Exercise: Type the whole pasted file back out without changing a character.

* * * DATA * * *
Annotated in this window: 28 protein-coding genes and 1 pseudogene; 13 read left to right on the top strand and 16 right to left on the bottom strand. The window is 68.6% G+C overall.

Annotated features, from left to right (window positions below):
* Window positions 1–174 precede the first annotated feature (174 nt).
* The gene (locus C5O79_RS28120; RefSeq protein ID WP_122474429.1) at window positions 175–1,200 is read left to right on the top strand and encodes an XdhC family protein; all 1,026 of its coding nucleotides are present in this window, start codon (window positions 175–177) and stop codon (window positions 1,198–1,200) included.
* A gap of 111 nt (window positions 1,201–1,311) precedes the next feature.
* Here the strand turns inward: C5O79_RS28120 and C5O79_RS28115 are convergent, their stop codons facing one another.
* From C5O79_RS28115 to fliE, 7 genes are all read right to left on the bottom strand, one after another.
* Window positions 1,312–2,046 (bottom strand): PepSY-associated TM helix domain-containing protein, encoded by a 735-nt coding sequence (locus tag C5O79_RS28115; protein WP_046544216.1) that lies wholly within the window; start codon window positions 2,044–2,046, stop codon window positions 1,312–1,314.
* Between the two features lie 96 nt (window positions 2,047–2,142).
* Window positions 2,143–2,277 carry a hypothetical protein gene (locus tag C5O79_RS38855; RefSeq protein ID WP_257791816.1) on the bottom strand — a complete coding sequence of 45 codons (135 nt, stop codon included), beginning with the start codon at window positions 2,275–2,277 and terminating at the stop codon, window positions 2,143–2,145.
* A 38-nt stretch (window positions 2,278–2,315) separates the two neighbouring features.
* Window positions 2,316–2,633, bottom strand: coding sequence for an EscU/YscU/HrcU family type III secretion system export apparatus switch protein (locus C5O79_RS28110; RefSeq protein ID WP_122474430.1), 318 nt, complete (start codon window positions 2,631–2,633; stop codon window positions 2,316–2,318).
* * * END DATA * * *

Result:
Annotated in this window: 28 protein-coding genes and 1 pseudogene; 13 read left to right on the top strand and 16 right to left on the bottom strand. The window is 68.6% G+C overall.

Annotated features, from left to right (window positions below):
* Window positions 1–174 precede the first annotated feature (174 nt).
* The gene (locus C5O79_RS28120; RefSeq protein ID WP_122474429.1) at window positions 175–1,200 is read left to right on the top strand and encodes an XdhC family protein; all 1,026 of its coding nucleotides are present in this window, start codon (window positions 175–177) and stop codon (window positions 1,198–1,200) included.
* A gap of 111 nt (window positions 1,201–1,311) precedes the next feature.
* Here the strand turns inward: C5O79_RS28120 and C5O79_RS28115 are convergent, their stop codons facing one another.
* From C5O79_RS28115 to fliE, 7 genes are all read right to left on the bottom strand, one after another.
* Window positions 1,312–2,046 (bottom strand): PepSY-associated TM helix domain-containing protein, encoded by a 735-nt coding sequence (locus tag C5O79_RS28115; protein WP_046544216.1) that lies wholly within the window; start codon window positions 2,044–2,046, stop codon window positions 1,312–1,314.
* Between the two features lie 96 nt (window positions 2,047–2,142).
* Window positions 2,143–2,277 carry a hypothetical protein gene (locus tag C5O79_RS38855; RefSeq protein ID WP_257791816.1) on the bottom strand — a complete coding sequence of 45 codons (135 nt, stop codon included), beginning with the start codon at window positions 2,275–2,277 and terminating at the stop codon, window positions 2,143–2,145.
* A 38-nt stretch (window positions 2,278–2,315) separates the two neighbouring features.
* Window positions 2,316–2,633, bottom strand: coding sequence for an EscU/YscU/HrcU family type III secretion system export apparatus switch protein (locus C5O79_RS28110; RefSeq protein ID WP_122474430.1), 318 nt, complete (start codon window positions 2,631–2,633; stop codon window positions 2,316–2,318).